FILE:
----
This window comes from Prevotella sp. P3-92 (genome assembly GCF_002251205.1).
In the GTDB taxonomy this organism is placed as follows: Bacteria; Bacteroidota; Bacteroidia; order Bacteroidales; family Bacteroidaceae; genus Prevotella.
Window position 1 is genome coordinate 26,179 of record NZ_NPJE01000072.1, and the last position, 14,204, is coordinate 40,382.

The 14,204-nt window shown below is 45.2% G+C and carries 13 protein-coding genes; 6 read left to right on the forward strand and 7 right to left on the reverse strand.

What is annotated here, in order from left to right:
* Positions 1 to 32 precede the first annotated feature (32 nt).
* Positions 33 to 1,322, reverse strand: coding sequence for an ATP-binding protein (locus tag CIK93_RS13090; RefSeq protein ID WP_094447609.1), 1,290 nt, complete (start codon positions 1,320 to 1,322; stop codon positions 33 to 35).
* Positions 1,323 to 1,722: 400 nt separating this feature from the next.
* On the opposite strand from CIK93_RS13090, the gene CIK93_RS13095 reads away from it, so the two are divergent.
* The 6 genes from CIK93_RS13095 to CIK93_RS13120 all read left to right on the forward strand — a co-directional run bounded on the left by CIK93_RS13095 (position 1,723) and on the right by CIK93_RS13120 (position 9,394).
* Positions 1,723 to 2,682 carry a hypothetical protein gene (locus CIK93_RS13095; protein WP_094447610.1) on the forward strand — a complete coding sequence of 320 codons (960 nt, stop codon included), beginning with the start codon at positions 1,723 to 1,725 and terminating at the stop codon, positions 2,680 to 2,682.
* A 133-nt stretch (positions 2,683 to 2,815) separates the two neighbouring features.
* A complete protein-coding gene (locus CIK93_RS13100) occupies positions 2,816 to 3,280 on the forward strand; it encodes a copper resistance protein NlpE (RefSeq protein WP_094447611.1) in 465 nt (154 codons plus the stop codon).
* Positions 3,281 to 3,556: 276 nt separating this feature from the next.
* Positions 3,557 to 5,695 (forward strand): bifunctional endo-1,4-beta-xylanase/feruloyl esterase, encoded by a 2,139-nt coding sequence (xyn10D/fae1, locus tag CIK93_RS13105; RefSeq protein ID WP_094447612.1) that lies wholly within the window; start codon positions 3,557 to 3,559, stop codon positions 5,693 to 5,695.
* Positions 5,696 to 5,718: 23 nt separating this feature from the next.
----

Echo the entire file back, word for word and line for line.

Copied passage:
This window comes from Prevotella sp. P3-92 (genome assembly GCF_002251205.1).
In the GTDB taxonomy this organism is placed as follows: Bacteria; Bacteroidota; Bacteroidia; order Bacteroidales; family Bacteroidaceae; genus Prevotella.
Window position 1 is genome coordinate 26,179 of record NZ_NPJE01000072.1, and the last position, 14,204, is coordinate 40,382.

The 14,204-nt window shown below is 45.2% G+C and carries 13 protein-coding genes; 6 read left to right on the forward strand and 7 right to left on the reverse strand.

What is annotated here, in order from left to right:
* Positions 1 to 32 precede the first annotated feature (32 nt).
* Positions 33 to 1,322, reverse strand: coding sequence for an ATP-binding protein (locus tag CIK93_RS13090; RefSeq protein ID WP_094447609.1), 1,290 nt, complete (start codon positions 1,320 to 1,322; stop codon positions 33 to 35).
* Positions 1,323 to 1,722: 400 nt separating this feature from the next.
* On the opposite strand from CIK93_RS13090, the gene CIK93_RS13095 reads away from it, so the two are divergent.
* The 6 genes from CIK93_RS13095 to CIK93_RS13120 all read left to right on the forward strand — a co-directional run bounded on the left by CIK93_RS13095 (position 1,723) and on the right by CIK93_RS13120 (position 9,394).
* Positions 1,723 to 2,682 carry a hypothetical protein gene (locus CIK93_RS13095; protein WP_094447610.1) on the forward strand — a complete coding sequence of 320 codons (960 nt, stop codon included), beginning with the start codon at positions 1,723 to 1,725 and terminating at the stop codon, positions 2,680 to 2,682.
* A 133-nt stretch (positions 2,683 to 2,815) separates the two neighbouring features.
* A complete protein-coding gene (locus CIK93_RS13100) occupies positions 2,816 to 3,280 on the forward strand; it encodes a copper resistance protein NlpE (RefSeq protein WP_094447611.1) in 465 nt (154 codons plus the stop codon).
* Positions 3,281 to 3,556: 276 nt separating this feature from the next.
* Positions 3,557 to 5,695 (forward strand): bifunctional endo-1,4-beta-xylanase/feruloyl esterase, encoded by a 2,139-nt coding sequence (xyn10D/fae1, locus tag CIK93_RS13105; RefSeq protein ID WP_094447612.1) that lies wholly within the window; start codon positions 3,557 to 3,559, stop codon positions 5,693 to 5,695.
* Positions 5,696 to 5,718: 23 nt separating this feature from the next.